New hospital topic of the week: More single rooms to meet care standards

Northern Arizona Healthcare (NAH) is planning a hospital where every patient who is admitted can receive care in a private room. Single-occupancy hospital rooms are the standard of care across the country and the standard of care northern Arizona deserves. 

NAH is planning for the future of health care, and our outdated facility is reminiscent of health care’s past. Flagstaff Medical Center has 74 beds in shared rooms, where two people must get their care side by side, overhearing everything about one another’s situation, including protected health information. 

None of the rooms at Flagstaff Medical Center (FMC) meet the Arizona Department of Health Services’ current requirements for size and infrastructure needs. Our ICU rooms don’t all have access to natural light and none of them have bathrooms, both of which are current standards for intensive care rooms. 

As we plan a new hospital, we are including more beds and all of them in single, private rooms that meet state standards for care. 

Private rooms improve health and healing 

Our plans for a new hospital north of Fort Tuthill, near I-17 and I-40, transform the hospital experience for northern Arizona, as everyone who needs an inpatient stay will be able to get their care in a private room.  

NAH’s mission is to improve health and heal people. Medical studies have shown disruptive noise is counter to a healing environment. Hearing everything that’s happening in your roommate’s course of care is not the best way to achieve the rest and calm that the body needs to heal. 

NAH sends a survey to every patient who stays in our hospitals, and those who have stayed in FMC units with single-occupancy rooms report much quieter environment than those on floors with shared rooms. 

Our data is similar to surveys of patients throughout the country. Those who have a roommate in the hospital report lower confidence in understanding their new medications, worse communication with their care team and they rate their overall experience lower than those who get care in single-occupancy rooms.  

Infection prevention is a key measure of a hospital’s quality, and one Flagstaff Medical Center is excelling at, having been ranked No. 1 in the state for avoiding transmission of what are known as hospital-acquired infections. However, when we have to isolate a patient as we await results of a lab test for infection, we cannot put them in shared room, which often means they go in a double room and we cannot use the other bed.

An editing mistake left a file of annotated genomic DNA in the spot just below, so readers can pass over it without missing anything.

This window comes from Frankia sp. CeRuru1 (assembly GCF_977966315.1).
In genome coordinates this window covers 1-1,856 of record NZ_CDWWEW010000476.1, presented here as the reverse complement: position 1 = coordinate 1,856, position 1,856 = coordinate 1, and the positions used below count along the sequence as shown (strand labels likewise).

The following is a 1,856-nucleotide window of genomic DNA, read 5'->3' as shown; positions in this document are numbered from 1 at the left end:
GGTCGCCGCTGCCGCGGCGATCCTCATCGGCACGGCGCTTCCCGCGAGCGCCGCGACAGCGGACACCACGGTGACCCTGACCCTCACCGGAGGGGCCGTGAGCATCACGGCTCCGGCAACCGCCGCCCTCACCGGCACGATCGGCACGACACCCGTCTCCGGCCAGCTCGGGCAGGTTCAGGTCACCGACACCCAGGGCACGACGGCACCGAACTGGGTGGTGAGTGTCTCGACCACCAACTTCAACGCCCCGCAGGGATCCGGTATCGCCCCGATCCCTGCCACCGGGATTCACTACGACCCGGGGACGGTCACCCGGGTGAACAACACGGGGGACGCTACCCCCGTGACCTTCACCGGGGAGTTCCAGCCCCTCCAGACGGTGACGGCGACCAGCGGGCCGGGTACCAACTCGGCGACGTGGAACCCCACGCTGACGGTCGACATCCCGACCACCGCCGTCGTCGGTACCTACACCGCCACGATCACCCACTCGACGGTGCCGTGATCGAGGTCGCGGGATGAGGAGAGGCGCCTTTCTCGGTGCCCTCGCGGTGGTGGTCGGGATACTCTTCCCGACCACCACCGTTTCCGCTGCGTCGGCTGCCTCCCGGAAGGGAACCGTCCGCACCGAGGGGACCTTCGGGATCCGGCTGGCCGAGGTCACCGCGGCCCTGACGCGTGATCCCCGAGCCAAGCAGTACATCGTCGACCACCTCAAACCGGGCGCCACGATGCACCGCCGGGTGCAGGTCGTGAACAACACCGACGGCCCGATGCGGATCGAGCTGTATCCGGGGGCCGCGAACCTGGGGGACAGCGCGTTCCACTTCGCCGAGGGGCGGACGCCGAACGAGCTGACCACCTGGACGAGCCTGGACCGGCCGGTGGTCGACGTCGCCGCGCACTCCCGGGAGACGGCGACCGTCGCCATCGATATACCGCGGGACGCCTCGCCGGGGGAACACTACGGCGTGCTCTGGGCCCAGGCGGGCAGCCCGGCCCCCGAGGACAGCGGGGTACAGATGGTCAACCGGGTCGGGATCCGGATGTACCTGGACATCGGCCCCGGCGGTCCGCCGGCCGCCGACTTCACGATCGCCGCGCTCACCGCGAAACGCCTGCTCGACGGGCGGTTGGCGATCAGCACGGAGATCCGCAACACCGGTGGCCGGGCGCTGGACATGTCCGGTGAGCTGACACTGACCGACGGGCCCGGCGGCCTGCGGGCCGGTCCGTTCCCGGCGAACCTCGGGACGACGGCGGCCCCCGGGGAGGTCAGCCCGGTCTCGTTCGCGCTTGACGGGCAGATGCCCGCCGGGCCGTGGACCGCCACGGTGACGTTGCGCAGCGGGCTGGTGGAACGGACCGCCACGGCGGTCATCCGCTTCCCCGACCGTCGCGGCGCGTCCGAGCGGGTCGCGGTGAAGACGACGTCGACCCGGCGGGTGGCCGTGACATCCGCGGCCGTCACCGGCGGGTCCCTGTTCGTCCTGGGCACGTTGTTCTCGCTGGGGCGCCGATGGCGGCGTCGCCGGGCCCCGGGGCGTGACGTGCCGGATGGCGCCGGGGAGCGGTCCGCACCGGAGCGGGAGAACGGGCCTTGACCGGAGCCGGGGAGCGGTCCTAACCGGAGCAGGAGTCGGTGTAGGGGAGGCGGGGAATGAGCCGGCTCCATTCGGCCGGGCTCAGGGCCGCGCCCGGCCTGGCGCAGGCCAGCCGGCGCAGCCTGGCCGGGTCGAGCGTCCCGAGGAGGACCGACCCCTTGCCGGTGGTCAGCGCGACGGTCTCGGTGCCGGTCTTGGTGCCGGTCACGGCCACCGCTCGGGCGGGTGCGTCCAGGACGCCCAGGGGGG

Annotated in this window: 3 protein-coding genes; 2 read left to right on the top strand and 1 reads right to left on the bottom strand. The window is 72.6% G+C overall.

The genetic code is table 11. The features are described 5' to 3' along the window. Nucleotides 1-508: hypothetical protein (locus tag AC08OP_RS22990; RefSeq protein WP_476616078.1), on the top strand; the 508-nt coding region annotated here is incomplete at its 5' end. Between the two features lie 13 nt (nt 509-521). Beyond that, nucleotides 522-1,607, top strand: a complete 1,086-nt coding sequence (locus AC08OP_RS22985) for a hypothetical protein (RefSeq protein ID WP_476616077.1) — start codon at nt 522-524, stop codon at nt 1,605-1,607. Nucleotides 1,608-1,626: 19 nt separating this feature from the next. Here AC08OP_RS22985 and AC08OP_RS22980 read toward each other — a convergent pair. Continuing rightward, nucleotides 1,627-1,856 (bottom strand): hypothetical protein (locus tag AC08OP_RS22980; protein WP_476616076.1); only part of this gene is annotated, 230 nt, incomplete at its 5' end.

Many people are unaware that our Special Care Nursery, which cares for babies who need intensive medical care, is one of the locations where numerous patients and their families share an open space. Babies in isolettes are a few feet away from one another. When you add nurses and family to the tight quarters, it can become difficult to even move around, let alone have a private moment with your medically-fragile baby or discuss difficult decisions with a doctor. In the new hospital, babies will have private rooms where a parent can stay overnight with them. This is another proven method to accelerate healing. 

The list goes on, but data clearly shows shared hospital rooms are not the best route to healing. By building 100% private rooms in our new hospital, we take another step toward fulfilling our mission for northern Arizona.  

More beds right away, room to add capacity as needed 

When we open the hospital, it will have 24 more beds than FMC has today. But, because we’re also optimizing efficiency in the Emergency Department and building a special area to improve the process for patients who are about ready to be discharged, we will be able to accommodate 26% more patients than the current FMC campus on the day the hospital opens. 

A more efficient and better coordinated facility will help shorten patients’ average length of stay, which will allow each bed to accommodate more patients per year. 

That’s critical, as thousands of people have to leave northern Arizona and go to Phoenix, Las Vegas or Albuquerque each year to get care because FMC just doesn’t have the space for them. 

Once open, as soon as we forecast a need for more beds we will be able to expand the new hospital capacity to add 44 beds within one year on the new site, without purchasing new land or moving.  

Even farther into the future, when the region needs additional beds, the hospital structure will be designed so we can add a third patient tower to the existing facility. 

We are planning a hospital that can grow as the communities of northern Arizona grow. While Flagstaff growth is limited due to its geography, all of the other northern Arizona cities are expected to grow rapidly in the coming decades. 

The regional population served at the FMC Level I Trauma Center is expected to double by 2050, according to Maricopa Association of Governments population projections. We have to plan for this growth, and our new hospital accommodates that continued growth for the next several decades. Our current site cannot do so. 

Please see our article on why we can’t renovate FMC.